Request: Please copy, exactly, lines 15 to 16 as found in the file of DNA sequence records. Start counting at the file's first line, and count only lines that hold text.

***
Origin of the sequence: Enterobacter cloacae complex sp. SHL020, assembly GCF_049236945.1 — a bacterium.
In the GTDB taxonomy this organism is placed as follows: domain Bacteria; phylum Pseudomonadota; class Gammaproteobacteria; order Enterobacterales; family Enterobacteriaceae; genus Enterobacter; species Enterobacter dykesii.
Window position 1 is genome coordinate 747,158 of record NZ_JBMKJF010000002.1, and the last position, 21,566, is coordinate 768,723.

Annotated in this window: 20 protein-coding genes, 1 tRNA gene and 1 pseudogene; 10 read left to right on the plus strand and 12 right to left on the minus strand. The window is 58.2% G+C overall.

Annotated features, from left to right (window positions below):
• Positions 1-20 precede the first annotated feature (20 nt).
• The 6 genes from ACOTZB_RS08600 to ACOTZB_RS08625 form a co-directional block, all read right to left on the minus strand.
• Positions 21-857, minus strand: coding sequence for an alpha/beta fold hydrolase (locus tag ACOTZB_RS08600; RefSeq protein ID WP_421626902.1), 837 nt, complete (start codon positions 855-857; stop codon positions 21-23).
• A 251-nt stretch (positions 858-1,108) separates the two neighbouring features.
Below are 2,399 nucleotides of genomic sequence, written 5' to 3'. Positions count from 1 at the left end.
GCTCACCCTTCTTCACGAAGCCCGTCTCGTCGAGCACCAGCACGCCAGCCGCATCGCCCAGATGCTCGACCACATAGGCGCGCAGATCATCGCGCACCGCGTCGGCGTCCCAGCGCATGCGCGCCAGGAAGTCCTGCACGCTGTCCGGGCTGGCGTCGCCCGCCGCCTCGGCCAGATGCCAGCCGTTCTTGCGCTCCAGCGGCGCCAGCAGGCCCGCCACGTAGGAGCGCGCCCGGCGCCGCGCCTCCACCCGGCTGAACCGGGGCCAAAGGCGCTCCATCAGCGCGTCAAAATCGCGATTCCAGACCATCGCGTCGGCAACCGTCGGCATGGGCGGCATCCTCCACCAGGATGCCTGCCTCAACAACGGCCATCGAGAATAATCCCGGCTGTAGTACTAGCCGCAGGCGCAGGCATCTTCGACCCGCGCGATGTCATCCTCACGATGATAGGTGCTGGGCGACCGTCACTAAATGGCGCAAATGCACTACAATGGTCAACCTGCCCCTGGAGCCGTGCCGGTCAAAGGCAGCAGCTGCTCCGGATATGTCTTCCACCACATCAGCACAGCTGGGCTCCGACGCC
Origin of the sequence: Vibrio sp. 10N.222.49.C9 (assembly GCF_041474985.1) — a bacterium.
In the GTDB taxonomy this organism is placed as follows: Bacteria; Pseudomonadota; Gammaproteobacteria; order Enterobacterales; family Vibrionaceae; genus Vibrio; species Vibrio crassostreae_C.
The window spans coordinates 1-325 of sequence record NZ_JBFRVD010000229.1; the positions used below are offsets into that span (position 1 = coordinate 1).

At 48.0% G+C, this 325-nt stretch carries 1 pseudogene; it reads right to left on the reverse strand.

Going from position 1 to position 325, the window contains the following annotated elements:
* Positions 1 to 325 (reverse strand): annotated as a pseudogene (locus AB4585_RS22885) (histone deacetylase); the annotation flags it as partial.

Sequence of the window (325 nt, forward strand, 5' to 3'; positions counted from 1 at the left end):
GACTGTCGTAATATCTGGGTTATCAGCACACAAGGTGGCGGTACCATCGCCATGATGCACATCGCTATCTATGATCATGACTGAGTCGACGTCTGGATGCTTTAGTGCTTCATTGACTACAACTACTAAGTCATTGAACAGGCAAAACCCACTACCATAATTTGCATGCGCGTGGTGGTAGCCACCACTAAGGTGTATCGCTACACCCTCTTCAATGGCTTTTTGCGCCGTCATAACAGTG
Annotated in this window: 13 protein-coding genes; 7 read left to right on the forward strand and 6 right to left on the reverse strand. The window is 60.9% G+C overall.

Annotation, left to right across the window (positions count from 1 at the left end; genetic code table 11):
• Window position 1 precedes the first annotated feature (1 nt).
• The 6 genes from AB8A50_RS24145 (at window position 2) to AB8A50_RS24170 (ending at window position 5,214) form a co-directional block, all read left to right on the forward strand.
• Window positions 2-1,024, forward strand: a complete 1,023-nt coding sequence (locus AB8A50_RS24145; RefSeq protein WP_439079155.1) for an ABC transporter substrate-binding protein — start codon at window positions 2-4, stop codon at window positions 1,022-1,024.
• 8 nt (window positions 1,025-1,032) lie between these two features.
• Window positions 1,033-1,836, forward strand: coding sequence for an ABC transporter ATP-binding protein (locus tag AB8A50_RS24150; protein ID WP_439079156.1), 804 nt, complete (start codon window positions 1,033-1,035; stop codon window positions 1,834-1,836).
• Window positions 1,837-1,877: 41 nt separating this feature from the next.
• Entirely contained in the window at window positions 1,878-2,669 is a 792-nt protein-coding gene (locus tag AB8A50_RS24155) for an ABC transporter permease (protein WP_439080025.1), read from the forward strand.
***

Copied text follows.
At 48.0% G+C, this 325-nt stretch carries 1 pseudogene; it reads right to left on the reverse strand.

Going from position 1 to position 325, the window contains the following annotated elements: